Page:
Why does the author say that looking at the cells of a flower under the microscope takes away the very beauty of the flowers?   I would like to have a detailed explanation.  

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vangoghfan eNotes educator| Certified Educator

In his autobiographical work titled My Life and Hard Times, James Thurber humorously describes his inability to see the cell structures of plants while trying to view those structures with a microscope in his botany class. Thurber's professor cannot believe or accept the claim that Thurber genuinely cannot see the cell structures. The professor becomes increasingly frustrated and tries to make numerous adjustments in Thurber's microscope so that Thurber will finally be able to see the cells.

Thurber willingly concedes that the structures of flower cells may indeed be "interesting," but he simply remains unable, because of his poor eyesight, to see those structures. Finally the following exchange occurs, with Thurber speaking first:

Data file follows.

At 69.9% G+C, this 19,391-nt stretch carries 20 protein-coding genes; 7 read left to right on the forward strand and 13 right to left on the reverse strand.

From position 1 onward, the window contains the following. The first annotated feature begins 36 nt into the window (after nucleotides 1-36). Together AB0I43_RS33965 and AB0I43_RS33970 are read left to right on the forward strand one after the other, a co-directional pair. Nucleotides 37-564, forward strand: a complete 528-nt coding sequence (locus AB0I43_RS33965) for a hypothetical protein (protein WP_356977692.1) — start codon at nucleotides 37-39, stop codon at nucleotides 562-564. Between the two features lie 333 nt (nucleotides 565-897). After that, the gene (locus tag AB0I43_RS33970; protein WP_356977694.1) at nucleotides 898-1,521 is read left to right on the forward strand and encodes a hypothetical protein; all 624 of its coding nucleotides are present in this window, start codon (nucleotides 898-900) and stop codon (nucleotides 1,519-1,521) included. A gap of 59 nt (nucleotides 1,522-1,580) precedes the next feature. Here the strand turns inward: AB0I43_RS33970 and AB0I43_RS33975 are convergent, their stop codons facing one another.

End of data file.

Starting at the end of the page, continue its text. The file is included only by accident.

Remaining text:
"It takes away the beauty of the flowers anyway," I used to tell him. "We are not concerned with beauty in this class," he would say.

This is the extent of the discussion about the beauty of flowers in the "University Days" chapter of My Life and Hard Times. Thurber implies that to appreciate the beauty of the flowers depends on seeing them whole, not on seeing merely microscopic parts of them. He does not, however, insist upon this position. Rather, as in much of this chapter, he is passive and somewhat stoic. He does not argue with his professor about the value of beauty; he merely mentions the topic and then lets it drop, which is typical of his personality throughout this section of his book. The things that matter to many of his professors simply do not matter to Thurber, not so much because he is rebellious as because he is humorously untalented and ill-equipped to be the kind of student his professors often want him to be. Rather than trying in inspire Thurber, they more often try to force him to behave as they want him to behave.